WASH & Learn
Improve water, sanitation and hygiene facilities for girls in schools and the surrounding communities by constructing bathrooms and raising awareness.
About the WASH & Learn programme
In our WASH & Learn programme, we provide girls, women, schools and communities with knowledge and skills to be able to make informed decisions about their lives and improve their well-being.
Despite the importance of water, sanitation and hygiene (WASH) facilities in schools, where WASH services are in place, they are often not in line with the needs of the people who use them, or poorly maintained. This poses a risk for women and girls – who might not use them due to a lack of a safe environment.
Globally, almost one in five schools do not have access to clean water
Almost a quarter of schools do not have a decent toilet
More than one third of schools do not have access to soap for handwashing
Impact of the programme WASH & Learn
The focus of the programme is WASH related activities, but advocacy and economical and social empowerment is also integrated in the programme approach.
By providing girl-friendly access to WASH facilities at schools and at households, the health situation of the community will improve structurally. Specific attention to schools has proven advantages; children- early adopters- learn more easily than adults and they are quicker in adjusting their behaviour. Once children have adopted certain hygienic practices e.g. hand-washing or using a clean latrine, they easily continue this behaviour when they are adults.
Therefore, the WASH and Learn Programme will take schools as the focal point in the community yet also work on WASH facilities and behavioural change at household level for a full hygiene continuum.
Contributing to Sustainable Development Goal (SDG):
- SDG 6: Clean water and sanitation - Ensure access to water and sanitation for all
Approach of the programme
We offer innovative approaches to establish durable water and sanitation facilities in schools and communities. For example, school management is trained to identify risks related to infrastructure before and after the construction. And the schools are trained on how to make strong financial plans. An example of this is income generating activities such as growing and selling agricultural products to increase the school budget.
Showing girls and boys how to make reusable menstrual hygiene pads brings the discussion of menstrual hygiene out in the open, leading to reduced stigma and better menstrual hygiene. To improve menstrual health, women and girls need to have access to comprehensive information as well as appropriate services and affordable products.
We advocate to government and other relevant stakeholders to sustainably improve WASH services for all in schools and communities. And we also promote local entrepreneurial, business- and employment opportunities for women in the WASH sector.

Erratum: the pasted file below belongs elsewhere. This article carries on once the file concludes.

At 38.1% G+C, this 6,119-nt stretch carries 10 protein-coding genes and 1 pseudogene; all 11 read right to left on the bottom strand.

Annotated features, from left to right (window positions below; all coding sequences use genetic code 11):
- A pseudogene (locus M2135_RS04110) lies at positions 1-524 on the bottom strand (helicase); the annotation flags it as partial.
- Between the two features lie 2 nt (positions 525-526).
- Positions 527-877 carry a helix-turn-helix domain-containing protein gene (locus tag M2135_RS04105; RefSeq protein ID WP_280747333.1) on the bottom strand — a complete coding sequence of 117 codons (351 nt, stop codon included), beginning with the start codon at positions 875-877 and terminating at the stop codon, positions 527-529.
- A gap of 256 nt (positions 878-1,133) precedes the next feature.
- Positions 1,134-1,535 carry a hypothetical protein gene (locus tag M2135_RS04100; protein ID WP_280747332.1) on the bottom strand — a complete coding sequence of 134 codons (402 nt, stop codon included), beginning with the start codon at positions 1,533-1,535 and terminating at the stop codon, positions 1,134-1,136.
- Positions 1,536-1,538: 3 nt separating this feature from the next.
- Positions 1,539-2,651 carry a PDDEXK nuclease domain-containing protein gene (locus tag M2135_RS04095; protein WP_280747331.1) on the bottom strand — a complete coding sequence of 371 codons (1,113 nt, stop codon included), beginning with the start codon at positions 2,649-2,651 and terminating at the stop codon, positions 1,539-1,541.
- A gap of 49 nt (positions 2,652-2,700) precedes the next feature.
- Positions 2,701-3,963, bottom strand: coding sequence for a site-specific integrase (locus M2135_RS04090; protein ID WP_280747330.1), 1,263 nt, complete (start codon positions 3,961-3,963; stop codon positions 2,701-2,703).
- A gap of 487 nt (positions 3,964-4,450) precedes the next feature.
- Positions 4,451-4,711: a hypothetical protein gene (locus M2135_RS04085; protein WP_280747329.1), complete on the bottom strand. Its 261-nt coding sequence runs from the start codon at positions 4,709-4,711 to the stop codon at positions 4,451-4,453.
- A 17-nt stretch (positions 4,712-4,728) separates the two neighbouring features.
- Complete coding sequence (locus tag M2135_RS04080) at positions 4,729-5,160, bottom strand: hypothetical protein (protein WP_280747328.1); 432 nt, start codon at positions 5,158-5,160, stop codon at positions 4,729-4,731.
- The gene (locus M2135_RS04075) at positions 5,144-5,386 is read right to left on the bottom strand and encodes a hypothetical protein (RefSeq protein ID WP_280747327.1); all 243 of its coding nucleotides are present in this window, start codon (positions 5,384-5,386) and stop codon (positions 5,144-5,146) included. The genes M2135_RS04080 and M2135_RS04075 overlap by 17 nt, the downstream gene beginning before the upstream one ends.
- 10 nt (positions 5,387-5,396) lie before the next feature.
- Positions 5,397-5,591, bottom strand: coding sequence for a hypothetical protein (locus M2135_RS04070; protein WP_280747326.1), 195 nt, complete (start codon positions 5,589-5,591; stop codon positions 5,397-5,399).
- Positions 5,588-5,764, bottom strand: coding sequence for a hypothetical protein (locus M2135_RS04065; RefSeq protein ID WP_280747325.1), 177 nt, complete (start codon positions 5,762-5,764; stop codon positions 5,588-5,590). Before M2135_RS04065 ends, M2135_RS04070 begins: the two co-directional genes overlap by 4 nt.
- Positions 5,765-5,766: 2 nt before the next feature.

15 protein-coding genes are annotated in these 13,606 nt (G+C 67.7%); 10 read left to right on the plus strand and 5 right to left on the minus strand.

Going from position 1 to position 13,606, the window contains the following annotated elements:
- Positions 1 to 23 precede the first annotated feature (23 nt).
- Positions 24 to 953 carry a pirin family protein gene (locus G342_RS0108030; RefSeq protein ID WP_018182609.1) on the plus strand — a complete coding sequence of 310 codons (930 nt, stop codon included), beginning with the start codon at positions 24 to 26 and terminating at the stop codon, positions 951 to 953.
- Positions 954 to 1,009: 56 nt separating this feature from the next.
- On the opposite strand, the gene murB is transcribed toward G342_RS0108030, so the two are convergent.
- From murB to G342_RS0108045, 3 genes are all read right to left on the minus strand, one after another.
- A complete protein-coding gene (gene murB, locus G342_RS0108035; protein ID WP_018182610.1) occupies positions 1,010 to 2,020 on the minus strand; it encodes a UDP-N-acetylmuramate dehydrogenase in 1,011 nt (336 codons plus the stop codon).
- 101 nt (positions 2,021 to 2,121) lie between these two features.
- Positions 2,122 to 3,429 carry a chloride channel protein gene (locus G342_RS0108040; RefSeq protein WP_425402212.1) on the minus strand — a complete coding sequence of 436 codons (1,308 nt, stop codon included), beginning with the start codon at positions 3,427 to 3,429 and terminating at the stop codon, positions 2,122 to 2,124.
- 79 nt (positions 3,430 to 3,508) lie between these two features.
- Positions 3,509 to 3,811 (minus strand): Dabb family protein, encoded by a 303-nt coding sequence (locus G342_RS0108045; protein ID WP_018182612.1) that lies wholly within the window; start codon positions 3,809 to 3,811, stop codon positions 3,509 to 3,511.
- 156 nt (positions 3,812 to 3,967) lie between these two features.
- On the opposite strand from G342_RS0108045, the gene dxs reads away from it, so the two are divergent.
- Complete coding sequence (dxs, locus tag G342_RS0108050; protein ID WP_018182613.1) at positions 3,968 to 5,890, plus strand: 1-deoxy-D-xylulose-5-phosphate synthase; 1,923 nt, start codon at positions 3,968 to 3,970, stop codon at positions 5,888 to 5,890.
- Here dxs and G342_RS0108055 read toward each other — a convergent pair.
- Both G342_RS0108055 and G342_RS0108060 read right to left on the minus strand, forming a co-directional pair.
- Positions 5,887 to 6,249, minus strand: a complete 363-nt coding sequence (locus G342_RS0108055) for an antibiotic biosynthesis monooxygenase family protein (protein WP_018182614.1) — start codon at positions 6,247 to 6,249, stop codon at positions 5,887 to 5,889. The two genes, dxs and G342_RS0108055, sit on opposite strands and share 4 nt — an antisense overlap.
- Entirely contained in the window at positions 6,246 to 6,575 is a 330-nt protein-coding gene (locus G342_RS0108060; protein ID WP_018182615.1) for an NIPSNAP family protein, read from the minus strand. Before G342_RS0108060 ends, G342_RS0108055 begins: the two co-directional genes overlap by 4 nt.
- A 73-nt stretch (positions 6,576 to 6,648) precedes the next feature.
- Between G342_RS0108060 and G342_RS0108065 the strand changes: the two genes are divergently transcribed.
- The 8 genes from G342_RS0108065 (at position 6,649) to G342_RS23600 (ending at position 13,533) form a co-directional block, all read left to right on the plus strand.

If you want to read more about WASH & Learn:
- Paper on the learnings on Cost Recovery Planning and Risk Assessment and Mitigation
- Paper on Menstrual Health, School Health Clubs and the experiences of the WASH & Learn Programme
- Paper on Community Clustering
Budget: €1.045.000, Simavi budget: €223.000, Duration: 3 years, Location: Tanzania and Uganda
The programme works with a diverse range of enthusiastic partners, who all bring in their own expertise and knowledge. The background of the partners is focused around WASH and women empowerment. Where needed, the programme engages with local experts to bring additional skills and knowledge to the consortium.
The story of Mandiga
In Tanzania, WASH and Learn established a partnership with Mohammed Hammie, a Human Rights, Water and Sanitation journalist and storyteller for social change. The partnership was inspired by his book ‘Maji Mandiga’ that tells a story about a woman, known as Mandiga Lijama who is fighting for reliable access to water to her village.
Additional to ensuring access to water, the books touched upon other hidden values that are not spoken of. The book raises the issue of violence against partners, the responsibility of leaders to be transparent and accountable, and the importance of overcoming shame and fear to speak up about developmental challenges. Simavi worked with Mohammed to translate the book into a comics book, that is now officially part of the school curriculum in Tanzania.
Following the publication of the book, offline events were organised in Tanzania where local heroes, women who advocate for WASH, were identified and spotlighted to share their story with their communities and the world. The story of Mandiga functioned as a starting point for discussion on how to successfully reach your goals.
Downloads of both publications are made available for free by Mohammed Hammie. Voluntary donations are greatly appreciated. All proceeds will be invested in Simavi’s programmes.
Supporters of the programme
Do you want to know more about our programmes? Our programme team is happy to support!
Sustainably improve access to, and use of, safe drinking water for at least 450,000 people, sanitation for at least 2 million people and improve the hygiene behaviours of 1.6 million people before the end of 2023.
Prevent the spread of Covid-19 by promoting hygiene awareness and improving access to safe and clean water, toilets and washing facilities.
Watershed – empowering citizens
Improve water, sanitation and hygiene services in areas where water resources are limited or inadequate.